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Election 2016: Image World (17)

ADC selfie, 11-9-16It’s Mourning in America

… after the rudest of awakenings. And while the ugliest, scariest presidential campaign of my lifetime, by a factor of — I can’t even pick a multiplier — has ended, the waking nightmare has barely begun. Given his age, Donald Trump will not likely run again (he’ll just hand the baton to Mike Pence). But the voters who backed him, and their children, and those in the power structure on the right who enabled his rise, and the dark, malignant energies he focused and unleashed and mainstreamed, will remain very much with us for many years to come.

I have long believed that we peaked sometime between 1960 and 1970, becoming thereafter a culture in decline. But I did not expect it to turn so precipitous. With the enthusiastic collaboration of a Republican Congress and Senate, Trump has already promised to roll back every advance toward true democracy made during my lifetime, perhaps even back to the New Deal. History may record this as the beginning of the end of American democracy. Perhaps we have proved Sigmund Freud right: “America is the most grandiose experiment the world has seen, but I am afraid it is not going to be a success,” he remarked to a friend decades after his brief 1909 visit.

I take scant comfort in the knowledge that I have ample company among those who failed to see this election result coming. Looking back on what I’ve read this election cycle (and excluding anyone from the alt-right), who called this correctly? Of all people, Flint, Michigan’s native son, filmmaker Michael Moore — back in July of this year, with stunning accuracy. See his essay, “5 Reasons Trump Will Win,” at his own website.

Donald Trump, victory speech, CNN, 11-9-16, screenshot

Donald Trump, victory speech, CNN, 11-9-16, screenshot

If you want a way to understand the lunacy into which we’ve just plunged, I recommend “A tale of two populisms: Do you want to live in Donald Trump’s New York or Bob Dylan’s America?” by Willie Davis, published at Salon on November 5, 2016. I would have much preferred living in Dylan’s America than Trump’s, though even before the ballots got counted it more closely resembled the decrepit, apocalyptic landscape that greets Dylan in the film Masked and Anonymous than it did the ecstatic, celebratory one he envisions in “When the Ship Comes In.”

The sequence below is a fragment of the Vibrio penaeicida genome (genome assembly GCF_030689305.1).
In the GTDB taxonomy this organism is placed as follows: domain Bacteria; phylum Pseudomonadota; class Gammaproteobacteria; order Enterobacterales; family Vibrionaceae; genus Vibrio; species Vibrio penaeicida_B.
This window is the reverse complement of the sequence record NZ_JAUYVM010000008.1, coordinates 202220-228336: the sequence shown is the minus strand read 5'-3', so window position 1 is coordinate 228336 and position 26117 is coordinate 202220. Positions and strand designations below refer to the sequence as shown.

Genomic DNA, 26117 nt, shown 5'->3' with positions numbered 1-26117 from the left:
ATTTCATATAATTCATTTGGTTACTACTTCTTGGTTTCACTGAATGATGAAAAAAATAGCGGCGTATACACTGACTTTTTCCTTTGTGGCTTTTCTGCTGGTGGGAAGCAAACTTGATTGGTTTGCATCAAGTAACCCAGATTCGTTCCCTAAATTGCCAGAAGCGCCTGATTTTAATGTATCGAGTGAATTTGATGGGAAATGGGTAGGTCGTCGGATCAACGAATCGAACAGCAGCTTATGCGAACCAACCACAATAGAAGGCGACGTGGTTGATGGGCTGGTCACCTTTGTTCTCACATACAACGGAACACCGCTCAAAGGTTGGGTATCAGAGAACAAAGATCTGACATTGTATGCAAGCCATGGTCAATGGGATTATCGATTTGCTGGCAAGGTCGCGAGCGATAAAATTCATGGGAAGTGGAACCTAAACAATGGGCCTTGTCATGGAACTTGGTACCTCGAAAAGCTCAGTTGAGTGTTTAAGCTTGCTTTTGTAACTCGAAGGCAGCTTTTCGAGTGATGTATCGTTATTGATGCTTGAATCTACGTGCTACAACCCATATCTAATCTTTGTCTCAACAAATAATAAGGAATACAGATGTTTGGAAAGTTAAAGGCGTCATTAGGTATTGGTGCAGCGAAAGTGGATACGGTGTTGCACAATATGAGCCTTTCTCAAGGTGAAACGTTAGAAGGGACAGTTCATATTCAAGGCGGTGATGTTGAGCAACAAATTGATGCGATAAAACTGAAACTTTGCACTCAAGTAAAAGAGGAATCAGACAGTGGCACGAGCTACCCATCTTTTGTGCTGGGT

Hillary Clinton, concession speech, CNN, 11-9-16, screenshot

Hillary Clinton, concession speech, CNN, 11-9-16, screenshot

But if you want the real prophecy of this moment, you’ll find in in our new Nobel laureate’s “North Country Blues,” about the collapse of what we now call the “rust belt” — an early distillation of everything that made Trump’s victory possible, written over half a century ago. Click here for a live performance from the 1963 Newport Folk Festival.

Barack Obama, speech on Trump victory, CNN, 11-9-16, screenshot

Barack Obama, speech on Trump victory, CNN, 11-9-16, screenshot

An historical note: Today marks the 78th anniversary of Kristallnacht — the violent anti-Jewish pogroms that took place in Germany on November 9 and 10, 1938. Given the racist and anti-Semitic undertones and overtones of Trump’s campaign, the parallels disturb me. Over my morning coffee, I realized that, living as I have almost my entire life in New York City, I’ve resided in an equivalent of the Weimar Republic, where it’s now 1930. And I recalled a favorite saying of my late colleague Richard Kirstel: “Scratch a good American and you’ll find a good German.”

Bad Hombres & Nasty Women say: Welcome to Democracy! (while it lasts)

The Art of the (Election) Deal

If we set aside the predictable racist imagery, most of it generic, circulated by the alt-right faction, this election cycle has generated some interesting visual art — sculpture, drawing, painting, photography, video, even memes and apps.

ADC Obamafied, selfie, 10-23-16

ADC Obamafied, selfie, 10-23-16

Those last two forms raised a question I hadn’t pondered before: In the digital environment, what falls into the category of political art? A parodic video posted on YouTube presumably qualifies. So does a photoshopped montage. But how about a captioned screenshot sent out as a tweet that goes viral? Same for an animated gif reiterating a candidate’s crucial phrase or gesture, or otherwise responding to a key moment?

Much of contemporary art involves creating situations in which the audience participates collaboratively in the production of the work. So if someone develops an app that enables me to Trumpify or Clintonize my hair, as above, or to Obamafy myself à la Shepard Fairey, with obviously satiric intent, or makes it possible for me to generate and caption and distribute images that replace Trump’s mouth with an anus, like “Asshole Mouth Trump,” do those apps qualify as art?

And what of the imagery I and others generate with it — does that automatically become collaborative art? (Mind you, I use “art” here strictly as a descriptor, not as an evaluative term. All the above could be examples of bad art.) How about someone who aggregates such anonymous vernacular efforts, like whoever is behind TRUMPHOLE — is that “curating”?

John Oliver, "Make Donald Drumpf Again" hat, 2016

John Oliver, “Make Donald Drumpf Again” hat, 2016

What about John Oliver’s “Make Donald Drumpf Again” project, with its “Drumpfinator” extension for your browser that turns all online mentions of The Donald’s last name from Trump to his original family name of Drumpf? Is that political art?